Rihanna heads to the UAE for a beauty masterclass

Singer, businesswoman Rihanna will visit Dubai to host her first ever Fenty Beauty Artistry & Beauty Talk on Sept. 29
Updated 05 September 2018
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Rihanna heads to the UAE for a beauty masterclass

  • Rihanna will be in the UAE for first Fenty Beauty Artistry & Beauty Talk make up class in Dubai
  • Venue is yet to be confirmed, but tickets are available starting Sept. 10

DUBAI: Barbadian pop legend Rihanna is asking for just two hours of your time to teach you how to do your make-up — Fenty style.

As the founder of Fenty Beauty, named by Time magazine as the Best Innovation of 2017, the 30-year-old singer and businesswoman heads to the UAE on Sept. 29 for her first masterclass in makeup, billed at $1,497 per session.

The venue for the one-day event has yet to be finalized, with tickets available for purchase from 2 p.m. on Thursday.

This is not Rihanna’s first venture into the Middle East — Fenty Beauty flooded Saudi Arabia with its products in April this year. 

In the UAE, the event has been co-sponsored by Sephora. Proceeds from the event will go to Dubai Cares, a charitable organization that works with UN aid agencies and international NGOs in an effort to improve children’s access to education in developing countries.

For her part, uses the proceeds from Fenty Beauty beauty line towards charitable causes that benefit underprivileged girls across the world, especially in Africa and the Caribbean.

The star’s announcement comes fresh off the back of recent controversy surrounding her new eyeshadow palette “Moroccan Spice.”

In July, detractors accused her of cultural appropriation over a collection of 16 eyeshadow shades with names such as “Fez up,” “Desert baked” and “Shisha smoke.”

The palette’s desert-themed video featured models posing next to a camel with Arab-influenced music playing in the background.

However, some social media commenters slammed the campaign for not using Moroccan models. “Moroccan Spice with no Moroccan models to represent it. If Rihanna was white, her brand would be tarnished from the backlash she’d receive for this Orientalist nonsense,” a twitter user had said at the time.

Others took umbrage to the fact that the video was shot in the US, instead of Morocco.

Talking about the inclusive nature of her beauty products Rihanna had said that “Fenty Beauty was created for women of all shades, personalities, attitudes, cultures and race.

“I wanted everyone to feel included, that’s the real reason I made this line,” the singer, with a supposed net worth of $245 million, said. 

The artist’s association with Saudi Arabia is not limited to her makeup line. She is reportedly dating billionaire Saudi businessman Hassan Jameel. The pair have yet to confirm their alleged romance, however.


Book review: ‘Where the Bird Disappeared’ is a tale as old as time

Updated 22 September 2018
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Book review: ‘Where the Bird Disappeared’ is a tale as old as time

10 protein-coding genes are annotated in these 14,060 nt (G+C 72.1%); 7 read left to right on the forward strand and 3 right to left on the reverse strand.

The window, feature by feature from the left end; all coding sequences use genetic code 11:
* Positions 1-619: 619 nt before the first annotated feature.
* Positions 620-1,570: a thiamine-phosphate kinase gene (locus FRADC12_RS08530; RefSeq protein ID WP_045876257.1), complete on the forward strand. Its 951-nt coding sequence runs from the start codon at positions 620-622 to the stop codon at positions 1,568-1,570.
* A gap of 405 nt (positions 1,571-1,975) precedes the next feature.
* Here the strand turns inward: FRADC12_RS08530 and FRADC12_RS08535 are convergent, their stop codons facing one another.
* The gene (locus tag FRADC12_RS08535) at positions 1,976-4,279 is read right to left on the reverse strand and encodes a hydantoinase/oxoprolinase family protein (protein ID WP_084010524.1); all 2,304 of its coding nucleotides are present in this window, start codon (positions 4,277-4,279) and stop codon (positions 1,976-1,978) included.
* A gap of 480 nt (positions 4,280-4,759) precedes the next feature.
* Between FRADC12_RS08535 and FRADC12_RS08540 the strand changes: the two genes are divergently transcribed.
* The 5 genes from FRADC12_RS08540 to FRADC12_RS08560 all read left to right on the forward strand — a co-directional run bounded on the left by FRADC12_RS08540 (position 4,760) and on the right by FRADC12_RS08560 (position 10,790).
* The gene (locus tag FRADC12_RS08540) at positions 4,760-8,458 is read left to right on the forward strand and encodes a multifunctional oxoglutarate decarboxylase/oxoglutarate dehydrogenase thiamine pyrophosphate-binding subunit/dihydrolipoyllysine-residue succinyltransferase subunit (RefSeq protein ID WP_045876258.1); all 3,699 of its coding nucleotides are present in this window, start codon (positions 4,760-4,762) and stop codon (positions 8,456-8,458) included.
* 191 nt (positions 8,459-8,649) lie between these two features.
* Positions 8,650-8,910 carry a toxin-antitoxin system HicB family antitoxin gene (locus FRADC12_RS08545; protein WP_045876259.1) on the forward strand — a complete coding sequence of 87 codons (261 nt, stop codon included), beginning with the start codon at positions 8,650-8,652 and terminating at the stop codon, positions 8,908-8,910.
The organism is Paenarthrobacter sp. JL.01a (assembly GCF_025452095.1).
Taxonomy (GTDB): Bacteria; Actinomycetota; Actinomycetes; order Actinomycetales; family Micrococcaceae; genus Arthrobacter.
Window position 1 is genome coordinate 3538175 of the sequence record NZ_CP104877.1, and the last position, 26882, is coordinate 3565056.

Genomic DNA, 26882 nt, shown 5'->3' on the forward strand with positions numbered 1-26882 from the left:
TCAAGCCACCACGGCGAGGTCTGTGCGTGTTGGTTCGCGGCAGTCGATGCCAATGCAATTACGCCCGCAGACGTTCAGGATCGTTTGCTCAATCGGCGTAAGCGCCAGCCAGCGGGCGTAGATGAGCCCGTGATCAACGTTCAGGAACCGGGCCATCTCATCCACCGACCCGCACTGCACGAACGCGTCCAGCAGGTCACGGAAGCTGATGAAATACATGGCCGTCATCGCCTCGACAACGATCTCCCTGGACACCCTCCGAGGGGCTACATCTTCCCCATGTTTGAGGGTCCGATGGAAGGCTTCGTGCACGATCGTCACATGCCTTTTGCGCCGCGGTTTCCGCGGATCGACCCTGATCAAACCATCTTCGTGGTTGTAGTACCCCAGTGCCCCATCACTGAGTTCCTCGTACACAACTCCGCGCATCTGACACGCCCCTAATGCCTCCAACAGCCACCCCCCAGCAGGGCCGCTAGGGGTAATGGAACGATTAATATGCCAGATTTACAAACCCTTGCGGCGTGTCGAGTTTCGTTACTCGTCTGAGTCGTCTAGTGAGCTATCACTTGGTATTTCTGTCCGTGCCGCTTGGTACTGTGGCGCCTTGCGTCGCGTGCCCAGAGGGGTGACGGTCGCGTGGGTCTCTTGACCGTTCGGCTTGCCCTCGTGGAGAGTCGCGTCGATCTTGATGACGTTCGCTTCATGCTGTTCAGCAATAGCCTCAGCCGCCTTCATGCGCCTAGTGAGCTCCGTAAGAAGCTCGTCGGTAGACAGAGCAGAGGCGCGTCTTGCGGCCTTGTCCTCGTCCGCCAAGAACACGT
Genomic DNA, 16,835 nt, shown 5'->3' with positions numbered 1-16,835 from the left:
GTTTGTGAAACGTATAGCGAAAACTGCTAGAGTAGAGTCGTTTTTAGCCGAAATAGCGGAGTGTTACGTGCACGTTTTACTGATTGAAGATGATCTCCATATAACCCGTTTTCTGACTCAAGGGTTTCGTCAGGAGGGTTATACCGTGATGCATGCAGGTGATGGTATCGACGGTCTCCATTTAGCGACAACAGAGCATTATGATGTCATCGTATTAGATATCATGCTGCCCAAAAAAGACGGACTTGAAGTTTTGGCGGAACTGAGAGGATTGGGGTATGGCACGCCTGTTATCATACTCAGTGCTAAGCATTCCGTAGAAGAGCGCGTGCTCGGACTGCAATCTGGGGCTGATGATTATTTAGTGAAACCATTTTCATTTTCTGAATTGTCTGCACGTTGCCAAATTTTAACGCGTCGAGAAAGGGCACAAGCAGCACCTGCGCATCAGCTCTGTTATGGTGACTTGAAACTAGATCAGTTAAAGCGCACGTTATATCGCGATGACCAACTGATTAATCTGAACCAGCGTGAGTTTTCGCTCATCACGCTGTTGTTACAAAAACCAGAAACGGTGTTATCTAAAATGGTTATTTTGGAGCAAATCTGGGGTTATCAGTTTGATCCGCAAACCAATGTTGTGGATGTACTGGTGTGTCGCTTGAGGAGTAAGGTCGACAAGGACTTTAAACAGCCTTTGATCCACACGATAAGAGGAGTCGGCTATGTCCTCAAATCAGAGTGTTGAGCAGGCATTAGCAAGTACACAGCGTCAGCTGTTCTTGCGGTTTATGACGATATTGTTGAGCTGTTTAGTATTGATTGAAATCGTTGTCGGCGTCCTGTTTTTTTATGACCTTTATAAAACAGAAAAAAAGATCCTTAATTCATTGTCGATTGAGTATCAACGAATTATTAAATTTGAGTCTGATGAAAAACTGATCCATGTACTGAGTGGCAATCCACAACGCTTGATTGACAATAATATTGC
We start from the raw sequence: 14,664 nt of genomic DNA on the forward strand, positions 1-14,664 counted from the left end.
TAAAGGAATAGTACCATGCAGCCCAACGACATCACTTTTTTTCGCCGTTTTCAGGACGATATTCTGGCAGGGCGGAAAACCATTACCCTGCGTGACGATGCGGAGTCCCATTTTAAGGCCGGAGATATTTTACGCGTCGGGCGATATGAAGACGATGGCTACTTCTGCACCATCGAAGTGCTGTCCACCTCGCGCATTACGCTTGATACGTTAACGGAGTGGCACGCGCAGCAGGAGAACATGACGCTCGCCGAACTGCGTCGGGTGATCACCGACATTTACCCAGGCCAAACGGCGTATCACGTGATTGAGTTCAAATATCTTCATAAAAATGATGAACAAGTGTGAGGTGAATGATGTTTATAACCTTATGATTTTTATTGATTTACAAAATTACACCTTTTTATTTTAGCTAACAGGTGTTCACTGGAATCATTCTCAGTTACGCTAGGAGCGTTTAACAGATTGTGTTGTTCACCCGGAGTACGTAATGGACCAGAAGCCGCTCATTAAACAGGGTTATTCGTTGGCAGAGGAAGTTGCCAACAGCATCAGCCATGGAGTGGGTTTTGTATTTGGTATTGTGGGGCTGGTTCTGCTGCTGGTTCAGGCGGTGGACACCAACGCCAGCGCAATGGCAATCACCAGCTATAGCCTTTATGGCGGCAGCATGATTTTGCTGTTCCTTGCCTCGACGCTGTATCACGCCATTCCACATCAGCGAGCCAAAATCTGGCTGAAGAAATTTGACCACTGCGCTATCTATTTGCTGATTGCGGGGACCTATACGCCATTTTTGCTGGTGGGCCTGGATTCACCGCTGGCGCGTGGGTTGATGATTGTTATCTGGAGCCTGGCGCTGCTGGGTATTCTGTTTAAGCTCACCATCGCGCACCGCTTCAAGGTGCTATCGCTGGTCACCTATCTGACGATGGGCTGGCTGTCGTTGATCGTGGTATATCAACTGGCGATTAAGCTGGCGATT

CHICAGO: Taking a leaf from the real-life stories of Prophet Zakariyya and his son Yahya, Palestinian poet and writer Ghassan Zaqtan’s “Where the Bird Disappeared” is a beautiful yet haunting novel set in the village of Zakariyya, in modern-day Palestine.
Inspired by Qur’anic stories and political history, the novel talks about the relationship between Zakariyya and his best friend Yahya who not only share their names with the two prophets but bear a distant resemblance to their personalities and fates as well.
Zaqtan’s narrative is lyrical, heartbreaking and profound. Rooted in Palestine — a land that stood the test of time and would go on to become the hub of early and modern civilizations — the story is captivating enough to transport us to the hideaway monastery in Nuba Karam or the vineyards of Beit Jalla, the new homes for several villagers forced into exile.
Recalling the devastation and violence faced by those migrating from their homes and country, Zaqtan’s ability to take his readers through the same mountain paths and into the soul of his characters is a cause for applause. As Zaqtan writes of his central character, Zakariyya, “he felt he was walking inside a book, stumbling inside stories that had circulated in these hills since his birth. Journeys and names repeating themselves in succession without end.” And while the novel succeeds in digging deep into the annals of history, it also makes the reader realize how much impact the land of Palestine has had on the two characters and the various stories generating from the region.
Zaqtan’s tale is gentle enough to etch out images of each village, street or ancient structure that make the story and yet devastating enough that these get lost in the bigger picture. His brilliance lies in how conscious he is about the words used, while never losing sight of the historical context of his narrative or the love of the central characters for their beloved land.
Ghassan Zaqtan is an award-winning Palestinian poet, novelist, and playwright. He first published “Where the Bird Disappeared” in Arabic in 2015. It was then translated into English by Samuel Wilder and published by Seagull Books in 2018.